Can I freeze Spitzbuben?
Yes! My mother in law freezes her delicious cookies with great success every year. In my household, they all get eaten before they come anywhere near the freezer!
Spitzbuben are a great for holiday baking with kids. Use different coloured jams and jellies to decorate!
for the dough:
- 300g plain flour
- 200g unsalted butter, softened
- 100g powdered / icing sugar
- 100g ground almonds / almond meal
- 2 tsp vanilla sugar
- finely grated zest of 1 lemon
- pinch of salt
- 2 egg yolks
- powdered sugar / icing sugar for dusting
for the filling:
- 100g redcurrant jelly or raspberry jam
- MAKE THE DOUGH: Measure the flour into the bowl of a stand mixer with the paddle attachment fitted. Cut the butter into large chunks and add to the bowl. Run the mixer on low speed until the mixture looks like rough breadcrumbs. Add the powdered sugar, almonds, vanilla sugar, zest, salt and egg to the bowl and mix until completely combined.
- KNEAD THE DOUGH: Using your hands, squeeze the dough together, then turn it out onto the benchtop and knead very briefly, just enough to make a smooth dough. Form into a round, wrap in cling film and chill in the fridge for 1 hour.
- PREPARE: When the dough has rested in the fridge, heat the oven to 180°C / 350°F / Gas 4 and line two baking trays with baking paper or silicone mats.
- ROLL AND CUT: Divide the dough into two pieces, one slightly larger than the other. Take the smaller piece and roll it out on a lightly floured surface to approx 5mm thick. Cut out 35-40 rounds, using a smaller cookie cutter or the wide end of a piping tip to cut a hole in the middle of each (see notes). Re-roll leftover dough and repeat until the first half is used. Count how many cookie tops you have cut - you’ll need to cut the same amount again.
- BAKE: Bake the Spitzbuben tops in the middle of the preheated oven for 10-12 minutes until just very slightly browning around the edges. Remove from the oven and set aside to cool. While the cookie tops are baking, roll and cut the bases. After you have removed the tops from the oven, bake the bases for 12 minutes.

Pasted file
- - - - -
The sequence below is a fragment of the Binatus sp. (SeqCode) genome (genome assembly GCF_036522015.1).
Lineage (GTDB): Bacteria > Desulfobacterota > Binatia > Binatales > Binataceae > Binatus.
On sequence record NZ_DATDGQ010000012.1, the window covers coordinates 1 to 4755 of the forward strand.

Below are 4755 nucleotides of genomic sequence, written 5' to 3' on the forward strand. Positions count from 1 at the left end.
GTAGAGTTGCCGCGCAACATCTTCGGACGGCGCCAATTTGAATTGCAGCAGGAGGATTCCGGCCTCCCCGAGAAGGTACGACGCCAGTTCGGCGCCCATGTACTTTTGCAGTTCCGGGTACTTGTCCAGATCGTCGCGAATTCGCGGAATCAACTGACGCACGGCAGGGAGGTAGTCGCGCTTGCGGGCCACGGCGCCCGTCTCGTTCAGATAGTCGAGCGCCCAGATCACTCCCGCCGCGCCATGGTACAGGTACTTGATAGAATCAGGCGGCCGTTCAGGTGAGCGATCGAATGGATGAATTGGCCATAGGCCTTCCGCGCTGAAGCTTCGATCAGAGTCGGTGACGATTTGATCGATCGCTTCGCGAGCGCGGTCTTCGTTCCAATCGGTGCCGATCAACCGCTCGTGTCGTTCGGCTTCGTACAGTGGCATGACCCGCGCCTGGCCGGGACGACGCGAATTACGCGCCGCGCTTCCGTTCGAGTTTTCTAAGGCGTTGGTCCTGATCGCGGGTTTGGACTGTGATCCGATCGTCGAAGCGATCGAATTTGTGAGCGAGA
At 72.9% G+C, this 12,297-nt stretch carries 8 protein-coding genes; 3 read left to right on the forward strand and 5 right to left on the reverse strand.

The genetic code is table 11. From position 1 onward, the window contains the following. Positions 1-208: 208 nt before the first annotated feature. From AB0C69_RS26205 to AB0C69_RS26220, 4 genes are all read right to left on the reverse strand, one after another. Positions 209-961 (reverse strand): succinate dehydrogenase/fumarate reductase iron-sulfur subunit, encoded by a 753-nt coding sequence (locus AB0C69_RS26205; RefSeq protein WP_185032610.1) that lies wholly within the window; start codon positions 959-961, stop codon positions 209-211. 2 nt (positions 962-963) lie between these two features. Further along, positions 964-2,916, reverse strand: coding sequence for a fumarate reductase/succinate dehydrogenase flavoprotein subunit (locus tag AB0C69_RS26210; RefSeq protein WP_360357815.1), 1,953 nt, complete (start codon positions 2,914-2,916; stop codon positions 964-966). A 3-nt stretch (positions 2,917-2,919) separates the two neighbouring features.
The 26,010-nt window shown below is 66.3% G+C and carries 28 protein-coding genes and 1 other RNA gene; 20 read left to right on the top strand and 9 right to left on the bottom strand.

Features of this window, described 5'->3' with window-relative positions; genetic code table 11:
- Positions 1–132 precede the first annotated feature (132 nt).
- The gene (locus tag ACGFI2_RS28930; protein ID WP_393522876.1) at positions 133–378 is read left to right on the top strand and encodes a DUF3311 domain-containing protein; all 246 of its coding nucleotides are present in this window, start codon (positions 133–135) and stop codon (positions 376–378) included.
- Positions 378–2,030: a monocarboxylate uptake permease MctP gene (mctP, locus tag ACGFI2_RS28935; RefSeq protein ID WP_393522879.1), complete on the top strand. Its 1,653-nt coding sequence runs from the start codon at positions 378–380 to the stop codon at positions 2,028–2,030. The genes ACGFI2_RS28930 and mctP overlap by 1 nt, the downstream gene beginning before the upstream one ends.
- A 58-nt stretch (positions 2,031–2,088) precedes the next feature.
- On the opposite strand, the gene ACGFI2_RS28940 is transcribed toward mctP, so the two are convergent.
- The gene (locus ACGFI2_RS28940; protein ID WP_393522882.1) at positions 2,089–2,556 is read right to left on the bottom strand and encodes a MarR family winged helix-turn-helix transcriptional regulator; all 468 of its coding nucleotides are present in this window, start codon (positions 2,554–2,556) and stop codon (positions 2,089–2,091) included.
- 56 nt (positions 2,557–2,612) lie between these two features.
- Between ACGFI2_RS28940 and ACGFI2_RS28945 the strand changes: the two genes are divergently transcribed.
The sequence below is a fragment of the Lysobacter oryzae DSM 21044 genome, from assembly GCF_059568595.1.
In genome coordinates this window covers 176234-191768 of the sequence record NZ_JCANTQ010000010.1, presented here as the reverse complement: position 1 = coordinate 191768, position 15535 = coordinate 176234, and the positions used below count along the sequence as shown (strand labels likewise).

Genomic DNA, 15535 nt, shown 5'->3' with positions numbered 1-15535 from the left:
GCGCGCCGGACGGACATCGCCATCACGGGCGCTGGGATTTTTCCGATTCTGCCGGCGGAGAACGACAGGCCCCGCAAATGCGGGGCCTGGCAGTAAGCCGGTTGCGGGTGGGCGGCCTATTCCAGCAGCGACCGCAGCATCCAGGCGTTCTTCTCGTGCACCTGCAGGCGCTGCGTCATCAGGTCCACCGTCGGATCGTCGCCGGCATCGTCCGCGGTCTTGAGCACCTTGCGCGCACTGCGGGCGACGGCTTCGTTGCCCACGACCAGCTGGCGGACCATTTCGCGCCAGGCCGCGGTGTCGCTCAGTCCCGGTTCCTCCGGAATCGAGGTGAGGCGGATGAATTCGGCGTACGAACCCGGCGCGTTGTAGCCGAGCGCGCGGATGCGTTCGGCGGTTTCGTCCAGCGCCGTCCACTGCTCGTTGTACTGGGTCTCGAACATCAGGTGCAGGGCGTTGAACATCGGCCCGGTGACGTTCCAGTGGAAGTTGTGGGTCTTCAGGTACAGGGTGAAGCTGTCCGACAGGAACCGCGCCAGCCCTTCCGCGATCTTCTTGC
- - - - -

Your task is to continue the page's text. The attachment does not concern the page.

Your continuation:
- DECORATE: When the cookies are cool, generously dust the cookie tops with powdered sugar. Stir the jelly or jam in a small bowl until smooth, then put about ½ a teaspoon full on a cookie base. Carefully place one of the cookie tops onto the base and twist gently to seal. Return to the tray and repeat with all remaining cookies.
- ALLOW TO SET: Cover the cookies loosely with a piece of baking paper and allow to set for a few hours or overnight before gently packing into a cookie tin.
PIN ME FOR LATER!
I like to use a special cookie cutter that does double duty and cuts the shape in the middle as well as the outside. If you like, you can simply use two different sizes of cookie-cutter, or use the wide end of a piping tip to cut the holes instead.
It's important to weigh your ingredients when making Christmas cookies for the best result I recommend a small, portable digital scale.
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Nutrition Information:Yield: 40 Serving Size: 1 cookie
Amount Per Serving: Calories: 136Total Fat: 7gSaturated Fat: 3gTrans Fat: 0gUnsaturated Fat: 4gCholesterol: 20mgSodium: 17mgCarbohydrates: 17gFiber: 1gSugar: 10gProtein: 2g
Nutrition information is calculated automatically and isn’t always accurate.